Dodgers escape jam in bizarre ninth, hold off Yankees


The Associated Press

LOS ANGELES — With the sellout crowd at Dodger Stadium hanging on his every pitch, Kenley Jansen found himself in a jam. Bases loaded, one out, and Los Angeles clinging to a one-run lead over the Yankees in the ninth.

All that right after a bizarre twist that had both managers on the field, trying to figure out what happened during a potential game-ending double play that got reviewed.

Jansen stayed cool in the heat of the moment on a scorching day and struck out Mike Tauchman and pinch-hitter Gary Sanchez to give the Dodgers a 2-1 victory over New York on Saturday in a matchup between the teams with the best records in baseball.

“Stressful? No,” Jansen said. “Just got to trust yourself in that situation. I don’t lose confidence in myself.”

Still, Jansen has faltered at times this season, including earlier in the week when fans booed during his sixth blown save. His 27th save was his first since Aug. 6.

“Kenley showed right there that he can still command the baseball in a big spot and make pitches,” Dodgers manager Dave Roberts said. “I definitely don’t think that was stress; that was fun.”

But it was the play right before that to load the bases that left most everyone in the ballpark wondering what was going on.

There were runners at first and second with one out when Gio Urshela hit a grounder to third baseman Justin Turner, who looked to start a game-ending double play. Second baseman Max Muncy caught Turner’s flip but then got wiped out by Brett Gardner’s hard slide for an apparent forceout.

“I felt like I made it, but it was so close,” Gardner said. “I’m glad I was safe, but we just came up short.”

Gleyber Torres, who had started the play on second base, rounded third and then headed home with Muncy down on the ground, trying to score the tying run. Instead, Torres was stopped by the umpires because time had been called.

“Ninth innings are stressful enough as they are,” Muncy said, “and you add that in there and it was kind of like, ‘whew.’”

The strange sequence set off a nearly 2-minute replay review. The call at second was reversed and Gardner was ruled safe, beating the throw with a physical but legal slide.

“For me in terms of playing the game, I thought it was perfectly clean,” Muncy said. “In terms of the rule they’ve created, I thought the only thing that was questionable was his hand reaching out and grabbing me. Other than that, it was a good play by him.”

Muncy said he wasn’t injured, but Gardner “got me pretty good.”

Roberts challenged the slide, believing Gardner was out, while Yankees manager Aaron Boone came out, too, seemingly to seek clarification on why Torres wasn’t allowed to score.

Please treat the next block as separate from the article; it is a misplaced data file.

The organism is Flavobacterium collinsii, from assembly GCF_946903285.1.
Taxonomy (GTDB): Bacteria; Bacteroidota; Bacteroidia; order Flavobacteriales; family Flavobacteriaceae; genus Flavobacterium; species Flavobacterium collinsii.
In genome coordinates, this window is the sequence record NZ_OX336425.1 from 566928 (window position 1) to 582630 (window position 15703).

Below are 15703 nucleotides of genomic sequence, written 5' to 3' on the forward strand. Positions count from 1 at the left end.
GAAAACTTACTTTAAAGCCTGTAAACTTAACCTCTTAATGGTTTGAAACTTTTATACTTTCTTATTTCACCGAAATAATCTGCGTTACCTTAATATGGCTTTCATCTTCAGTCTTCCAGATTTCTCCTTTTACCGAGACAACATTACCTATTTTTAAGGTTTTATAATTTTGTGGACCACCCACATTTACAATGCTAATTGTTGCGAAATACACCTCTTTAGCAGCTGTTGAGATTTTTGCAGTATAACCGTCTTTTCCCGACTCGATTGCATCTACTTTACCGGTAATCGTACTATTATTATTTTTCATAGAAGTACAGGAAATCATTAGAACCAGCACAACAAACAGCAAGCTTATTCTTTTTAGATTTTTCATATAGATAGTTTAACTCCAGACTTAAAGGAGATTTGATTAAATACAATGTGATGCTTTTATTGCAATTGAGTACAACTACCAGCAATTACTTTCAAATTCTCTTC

“It was a good baseball play,” Roberts said of Gardner’s slide.

Boone said plate umpire Gabe Morales told him Jansen had already raised his hands to call time.

“He had definitely started down the line, it didn’t seem like halfway to me,” Boone said of Torres. “You can see Kenley asking for time maybe about as he’s getting ready to start down the line.”

A day after the Yankees routed the Dodgers 10-2, the clubs played a tight game that have some fans predicting will be an October preview.

“Like I told the guys when I was on second base in the last inning, ‘Good luck the rest of the way and hopefully we’ll see you again,’” Gardner said.

Roberts described the atmosphere as “two great, iconic, storied franchises. You could feel the emotion from both dugouts and the stadium.”

Turner hit a two-run homer in the third. After two games without a homer, the Dodgers got their National League-leading 226th.

Aaron Judge homered for the second straight day, connecting in the fourth.

Making just his fourth career start, rookie Tony Gonsolin outlasted six-time All-Star CC Sabathia in 89-degree heat.

Gonsolin (2-1) allowed one run and two hits in five innings. Joe Kelly and Pedro Baez kept the Yankees scoreless over the sixth, seventh and eighth.

Sabathia (5-8) gave up two runs and five hits in four innings, striking out seven. It was his second start since coming off the injured list with right knee inflammation.

“Just felt way more comfortable out there and hopefully just continue to build off that,” Sabathia said.

Turner’s 23rd homer of the season landed in the left-field pavilion and scored Gonsolin, who had reached on an infield single off Sabathia’s leg for his second career hit.

“I’ve always been a lifelong Yankees fan,” said Gonsolin, who met Sabathia in high school. “It was pretty great to throw against all those guys.”

Judge’s drive was New York’s 58th homer in August, tying the major league record for most in a month shared by Baltimore in 1987 and Seattle in 1999.

By Jim Ellis

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